RE: what if microsoft disobeyed the breakup?

From: phil osborn (
Date: Wed Jun 07 2000 - 23:11:25 MDT

>Subject: RE: what if microsoft disobeyed the breakup?
>Date: Tue, 6 Jun 2000 14:53:05 -0500
"Billy Brown" <> Wrote
>phil osborn wrote:
> > As an anarcho-capitalist, objectivist libertarian from the '60's on, it
> > pains me deeply to actually find myself even close to the same side of
> > things as Janet Baby-killer Reno, but the fact is that if you were
> > aware of how badly the market has been served by the MS mob, and why,
> > hopefully would never have made such silly remarks. MS, to me,
> > the triumph of a fundamentally idealess moneyed yuppy oligarchy in using
> > corrupt system to sell amazingly shoddy products to an ignorant market.
> > they didn't even invent that!
>If your analysis is correct, the very concept of anarcho-capitalism is
>fundamentally flawed. Any society based on personal freedom must be built
>the presumption that individuals are largely capable of making their own
>decisions, and that leaving them free to do so is the best available
>approach to running an economy. If, OTOH, individuals are fools and
>experts can make better decisions than the markets, then the technocratic
>socialists are right to demand control of the economy.
>One of the hard parts of advocating freedom is realizing that you,
>personally, are not exempt from the arguments we have long advanced against
>the centralization of authority. If a panel of experts can't be trusted to
>decide which product we should all use, neither can a panel of one. If a
>free market makes a decision you think is stupid, odds are that you are the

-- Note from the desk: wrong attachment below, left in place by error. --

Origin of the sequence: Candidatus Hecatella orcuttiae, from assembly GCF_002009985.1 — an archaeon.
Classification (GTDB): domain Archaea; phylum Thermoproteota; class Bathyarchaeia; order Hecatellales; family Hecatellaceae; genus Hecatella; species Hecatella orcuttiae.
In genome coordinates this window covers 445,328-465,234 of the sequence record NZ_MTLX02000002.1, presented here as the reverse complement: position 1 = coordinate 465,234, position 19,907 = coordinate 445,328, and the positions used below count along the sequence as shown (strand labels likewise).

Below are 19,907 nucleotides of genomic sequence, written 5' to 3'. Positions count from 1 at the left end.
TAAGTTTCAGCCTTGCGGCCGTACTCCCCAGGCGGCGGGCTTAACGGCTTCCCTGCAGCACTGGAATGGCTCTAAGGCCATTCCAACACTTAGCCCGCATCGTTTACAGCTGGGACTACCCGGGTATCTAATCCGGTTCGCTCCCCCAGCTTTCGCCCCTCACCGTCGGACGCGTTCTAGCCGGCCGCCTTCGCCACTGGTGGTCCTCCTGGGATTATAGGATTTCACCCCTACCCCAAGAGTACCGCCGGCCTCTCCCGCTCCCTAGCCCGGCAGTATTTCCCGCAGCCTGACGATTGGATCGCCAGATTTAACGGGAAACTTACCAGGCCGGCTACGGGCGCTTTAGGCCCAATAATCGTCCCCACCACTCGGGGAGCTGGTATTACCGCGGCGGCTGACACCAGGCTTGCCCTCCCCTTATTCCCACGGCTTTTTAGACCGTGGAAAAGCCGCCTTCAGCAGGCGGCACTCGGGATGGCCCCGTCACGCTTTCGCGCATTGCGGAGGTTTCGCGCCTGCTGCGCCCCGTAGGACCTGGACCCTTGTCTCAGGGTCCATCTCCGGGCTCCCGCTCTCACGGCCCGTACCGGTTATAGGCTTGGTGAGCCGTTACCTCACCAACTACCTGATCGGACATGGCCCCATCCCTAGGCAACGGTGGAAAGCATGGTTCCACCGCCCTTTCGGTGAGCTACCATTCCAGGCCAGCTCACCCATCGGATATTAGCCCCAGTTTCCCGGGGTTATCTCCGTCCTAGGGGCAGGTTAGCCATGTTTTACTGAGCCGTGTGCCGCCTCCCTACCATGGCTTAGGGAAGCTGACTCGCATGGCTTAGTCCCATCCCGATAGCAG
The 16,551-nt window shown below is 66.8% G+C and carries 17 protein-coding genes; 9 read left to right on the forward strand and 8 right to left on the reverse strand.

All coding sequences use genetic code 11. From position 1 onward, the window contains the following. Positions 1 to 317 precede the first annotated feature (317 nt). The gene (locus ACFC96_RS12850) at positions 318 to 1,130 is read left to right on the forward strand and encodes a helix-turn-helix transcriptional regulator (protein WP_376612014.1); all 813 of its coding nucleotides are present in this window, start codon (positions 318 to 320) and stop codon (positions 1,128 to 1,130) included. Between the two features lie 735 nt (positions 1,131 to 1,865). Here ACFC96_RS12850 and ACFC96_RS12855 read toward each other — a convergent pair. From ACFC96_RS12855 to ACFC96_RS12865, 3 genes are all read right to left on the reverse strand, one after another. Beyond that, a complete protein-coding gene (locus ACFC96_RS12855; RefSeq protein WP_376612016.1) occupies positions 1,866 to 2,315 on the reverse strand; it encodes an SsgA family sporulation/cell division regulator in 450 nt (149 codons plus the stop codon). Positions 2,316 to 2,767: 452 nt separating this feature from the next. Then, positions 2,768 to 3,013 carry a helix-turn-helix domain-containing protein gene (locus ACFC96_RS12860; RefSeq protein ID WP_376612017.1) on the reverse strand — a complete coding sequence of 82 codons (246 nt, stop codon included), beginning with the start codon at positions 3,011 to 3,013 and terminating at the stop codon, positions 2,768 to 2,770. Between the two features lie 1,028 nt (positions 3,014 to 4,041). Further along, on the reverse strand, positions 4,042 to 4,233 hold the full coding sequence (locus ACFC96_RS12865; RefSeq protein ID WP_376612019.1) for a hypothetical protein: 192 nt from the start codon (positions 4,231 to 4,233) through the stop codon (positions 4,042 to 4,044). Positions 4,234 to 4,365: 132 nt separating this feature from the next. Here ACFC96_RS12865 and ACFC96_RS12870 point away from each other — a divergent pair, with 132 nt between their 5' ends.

>one who is wrong. At the very least, you should assume that the result is
>due to differences in individual desires, needs, abilities and/or
>information, rather than some kind of sinister plot.
>Claims that the "wrong" product has won out in a free market are
>among supporters of the products that lost, but they almost invariably turn
>out to be incorrect.

"Let the market decide?" Gawd, I hate to think of all the times that I've
heard that used by anarcho-capitalists or limited-crime libertarians to shut
down an argument. What if Henry Ford had listened to one of them?

Who is this "market?" Is it some creature like the "monster from the id?"
Techno-magically hypostacized into a ubiquitous all-knowing uber-soul? What
about bustles? What about women's fashions in general? (or men's - as if.)

The fact is that markets are hardly the efficient calculators of marginal
return that ivory-tower agorist theory would have. Humans have an ENORMOUS
overcapacity for survival. Throughout most of history most humans have
worked 3 or 4 hours per day and played or fought the rest of their waking
hours. This hasn't changed in the "modern" corporate environment. Most
companies that I've looked at function with huge profit margins which they
then fritter away or waste through idiotic management and internal politics.

The problem with the situations under discussion is two-fold. First,
accurate information about highly technical new subjects is always likely to
be expensive. Without a track record, how does the layman or non-technical
educator, bureaucrat or manager judge who is an expert? They look to brand
as an indicator. They look to what everyone else is buying. They ask their
friends. If they're a middle manager, or typical purchasing bureaurat in a
state function, then it's much more critical not to make a mistake than to
do the best thing.

Thus, as I have pointed out, it was the state institutions that bought Apple
II's, by and large, financing a self-perpetuating Apple snowball as they
cultivated the erroneous image of being "the educational computer." This
hardly reflects a "free market" choice, so it really doesn't even bear upon
your objection. When we look at the initial success of the IBM PC, we see